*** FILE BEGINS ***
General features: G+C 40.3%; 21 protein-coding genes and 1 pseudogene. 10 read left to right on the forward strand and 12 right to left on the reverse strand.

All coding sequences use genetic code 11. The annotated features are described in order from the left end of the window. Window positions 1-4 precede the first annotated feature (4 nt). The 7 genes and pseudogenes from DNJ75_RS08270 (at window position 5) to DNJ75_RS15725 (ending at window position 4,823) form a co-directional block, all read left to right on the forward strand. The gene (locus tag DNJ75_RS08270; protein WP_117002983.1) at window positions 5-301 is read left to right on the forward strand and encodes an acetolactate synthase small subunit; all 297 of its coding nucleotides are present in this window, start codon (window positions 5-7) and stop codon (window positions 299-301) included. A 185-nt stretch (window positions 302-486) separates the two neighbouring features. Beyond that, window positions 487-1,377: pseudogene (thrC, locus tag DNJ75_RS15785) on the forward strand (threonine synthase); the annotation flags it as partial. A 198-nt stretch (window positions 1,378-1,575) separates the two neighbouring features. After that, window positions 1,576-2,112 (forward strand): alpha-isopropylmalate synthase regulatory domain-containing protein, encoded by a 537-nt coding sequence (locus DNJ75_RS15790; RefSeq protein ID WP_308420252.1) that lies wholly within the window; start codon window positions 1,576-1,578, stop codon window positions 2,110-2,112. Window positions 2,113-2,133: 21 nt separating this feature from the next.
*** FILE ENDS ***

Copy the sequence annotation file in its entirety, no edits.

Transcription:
General features: G+C 40.3%; 21 protein-coding genes and 1 pseudogene. 10 read left to right on the forward strand and 12 right to left on the reverse strand.

All coding sequences use genetic code 11. The annotated features are described in order from the left end of the window. Window positions 1-4 precede the first annotated feature (4 nt). The 7 genes and pseudogenes from DNJ75_RS08270 (at window position 5) to DNJ75_RS15725 (ending at window position 4,823) form a co-directional block, all read left to right on the forward strand. The gene (locus tag DNJ75_RS08270; protein WP_117002983.1) at window positions 5-301 is read left to right on the forward strand and encodes an acetolactate synthase small subunit; all 297 of its coding nucleotides are present in this window, start codon (window positions 5-7) and stop codon (window positions 299-301) included. A 185-nt stretch (window positions 302-486) separates the two neighbouring features. Beyond that, window positions 487-1,377: pseudogene (thrC, locus tag DNJ75_RS15785) on the forward strand (threonine synthase); the annotation flags it as partial. A 198-nt stretch (window positions 1,378-1,575) separates the two neighbouring features. After that, window positions 1,576-2,112 (forward strand): alpha-isopropylmalate synthase regulatory domain-containing protein, encoded by a 537-nt coding sequence (locus DNJ75_RS15790; RefSeq protein ID WP_308420252.1) that lies wholly within the window; start codon window positions 1,576-1,578, stop codon window positions 2,110-2,112. Window positions 2,113-2,133: 21 nt separating this feature from the next.